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All in a day's work

Students take advantage of fire district program

Conor Holmgren, 20, starts the paramedics program at Chemeketa Community College in March.

Photo by Emily Mentzer

Conor Holmgren, 20, starts the paramedics program at Chemeketa Community College in March.

January 07, 2014

INDEPENDENCE — Conor Holmgren has been living at Polk County Fire District No. 1's Central Station 90 on Monmouth Street for four months.

He is just finishing the prerequisites for Chemeketa Community College's paramedics program, and has been accepted. He starts in March.

Holmgren is one of nine college students participating in the district's Student Resident Program.

"As a resident volunteer, we live at the station," he said. "We're assigned shifts and work alongside shift personnel."

Holmgren, 20, always wanted to pursue a career in a medical field, but the idea of another 12 years of studying after high school was daunting.

"I wasn't the best student in high school," he said. Yet, his interest in medicine persisted.

"Also, I was a complete adrenaline junkie in high school," Holmgren added. "A high school teacher recommended I look into working in the trauma field."

After a stint working with emergency medical technicians and a year and a half as a resident with Philomath Fire and Rescue, he decided to expand his experience into the firefighting side of things.

"I love it," he said. "I'm very happy with the field I've chosen. Everything seems to be working for me."

While some of his high school friends continue to go to college, unsure of what they will do, Holmgren said he's proud of his choices.

"I started when I was 16 and I haven't looked back once," he said.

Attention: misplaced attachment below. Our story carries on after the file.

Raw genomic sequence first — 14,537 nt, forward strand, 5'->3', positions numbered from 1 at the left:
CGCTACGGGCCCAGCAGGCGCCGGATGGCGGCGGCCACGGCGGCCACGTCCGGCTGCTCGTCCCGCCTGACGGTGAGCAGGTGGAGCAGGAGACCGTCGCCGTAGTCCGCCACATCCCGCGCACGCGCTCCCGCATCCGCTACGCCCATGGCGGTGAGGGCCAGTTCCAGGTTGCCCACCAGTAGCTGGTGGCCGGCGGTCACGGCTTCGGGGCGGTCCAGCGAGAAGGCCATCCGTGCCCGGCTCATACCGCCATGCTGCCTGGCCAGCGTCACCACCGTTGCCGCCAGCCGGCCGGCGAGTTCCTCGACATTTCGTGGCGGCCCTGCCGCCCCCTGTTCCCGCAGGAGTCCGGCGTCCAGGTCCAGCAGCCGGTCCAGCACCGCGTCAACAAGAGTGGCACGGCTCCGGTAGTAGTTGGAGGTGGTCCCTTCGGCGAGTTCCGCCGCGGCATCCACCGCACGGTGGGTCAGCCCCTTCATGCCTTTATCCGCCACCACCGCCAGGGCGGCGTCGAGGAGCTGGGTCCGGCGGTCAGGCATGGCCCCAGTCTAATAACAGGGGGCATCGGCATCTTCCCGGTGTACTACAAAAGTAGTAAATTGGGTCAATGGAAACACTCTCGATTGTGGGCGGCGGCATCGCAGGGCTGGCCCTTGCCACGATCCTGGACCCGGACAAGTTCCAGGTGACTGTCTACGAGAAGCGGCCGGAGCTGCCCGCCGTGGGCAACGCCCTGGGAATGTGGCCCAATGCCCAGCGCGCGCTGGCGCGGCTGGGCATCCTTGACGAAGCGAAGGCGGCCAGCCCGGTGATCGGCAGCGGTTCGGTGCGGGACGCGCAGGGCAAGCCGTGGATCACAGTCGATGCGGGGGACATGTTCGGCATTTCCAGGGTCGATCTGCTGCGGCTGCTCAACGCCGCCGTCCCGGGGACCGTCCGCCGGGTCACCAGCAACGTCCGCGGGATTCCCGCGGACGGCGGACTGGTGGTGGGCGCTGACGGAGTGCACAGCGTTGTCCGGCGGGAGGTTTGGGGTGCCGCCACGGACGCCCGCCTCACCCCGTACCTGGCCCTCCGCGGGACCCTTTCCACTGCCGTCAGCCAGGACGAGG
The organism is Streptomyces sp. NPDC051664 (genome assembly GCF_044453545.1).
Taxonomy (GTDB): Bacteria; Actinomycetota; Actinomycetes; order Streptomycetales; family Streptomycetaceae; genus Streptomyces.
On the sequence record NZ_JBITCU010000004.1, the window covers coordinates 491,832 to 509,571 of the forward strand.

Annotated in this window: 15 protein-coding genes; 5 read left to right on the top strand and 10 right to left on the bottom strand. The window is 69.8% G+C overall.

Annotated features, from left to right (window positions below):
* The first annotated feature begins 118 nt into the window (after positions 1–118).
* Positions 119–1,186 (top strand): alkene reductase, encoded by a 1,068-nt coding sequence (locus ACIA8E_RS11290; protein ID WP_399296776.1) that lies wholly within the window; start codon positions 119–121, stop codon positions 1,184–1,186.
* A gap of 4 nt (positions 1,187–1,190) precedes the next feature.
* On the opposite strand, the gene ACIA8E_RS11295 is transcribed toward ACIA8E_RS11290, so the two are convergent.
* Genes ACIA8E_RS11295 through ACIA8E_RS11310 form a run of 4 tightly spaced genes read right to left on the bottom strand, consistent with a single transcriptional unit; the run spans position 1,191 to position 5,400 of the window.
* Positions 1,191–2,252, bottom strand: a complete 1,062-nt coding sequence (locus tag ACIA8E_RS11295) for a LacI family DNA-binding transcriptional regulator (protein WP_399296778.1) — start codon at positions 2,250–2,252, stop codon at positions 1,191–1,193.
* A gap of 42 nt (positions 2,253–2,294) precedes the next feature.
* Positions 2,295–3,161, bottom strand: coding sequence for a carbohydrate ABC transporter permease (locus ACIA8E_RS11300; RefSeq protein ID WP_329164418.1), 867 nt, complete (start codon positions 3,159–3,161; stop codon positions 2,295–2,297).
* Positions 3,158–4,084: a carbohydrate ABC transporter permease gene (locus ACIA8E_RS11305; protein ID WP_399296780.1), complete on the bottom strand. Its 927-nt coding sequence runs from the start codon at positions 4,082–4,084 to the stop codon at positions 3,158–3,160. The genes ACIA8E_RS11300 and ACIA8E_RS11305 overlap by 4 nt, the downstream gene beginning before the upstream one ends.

Holmgren said he has helped battle working structure fires. Helping families through tragedy is another reason he wants to pursue his career as a paramedic-firefighter.

"We don't really think twice about putting our lives in front of others," he said. "That's why a lot of us chose this field — helping people."

And while it's difficult to see some of the things he sees, he said the faces and thanks from those he helps makes it worth it.

"You get a thousand good moments to every bad one," he said.

Conor Holmgren, 20, starts the paramedics program at Chemeketa Community College in March.

Photo by Emily Mentzer

Conor Holmgren, 20, starts the paramedics program at Chemeketa Community College in March.

In exchange for work, students are provided with cramped living quarters. Their tuition and books also are paid for by the fire district, said Capt. Ben Stange.

Student residents work 48-hour shifts followed by 96 hours off, but are students first, Stange said. Not all the residents are studying to become paramedics or firefighters.

Samuel Post, a junior at Western Oregon University studying business marketing, applied for the resident program after finishing the recruit academy last summer.

"It's hard to articulate the feeling you get when you provide a public service," he said. "And you get to ride around in big trucks. It's kind of work and play at the same time."

Post spent last summer in Douglas County fighting wildfires with the Oregon Department of Forestry, and has plans to join the military after graduating from Western.

He said the resident program helps him be a better student.

"I'm definitely more disciplined," he said. "We mind our Ps and Qs. We make our beds."

The program benefits the district, too, Stange said.

"Right now, when we get calls, we can take an ambulance and fire engine, or two ambulances," he said.

On Friday afternoon, three paid personnel were on duty, Stange said. It takes four to run a fire engine. Without the student residents, the only vehicle the fire district would be able to respond with out of the Central Station would be an ambulance.

"They're students first, so we still have that problem when they're in school," Stange said.

Training is continuous, because each student resident comes to the program with different levels of skills and certifications, he added.

The program has been around for more than 40 years, said Division Chief Neal Olson. For each 48-hour shift, one day is spent doing EMT training and one is spent drilling.

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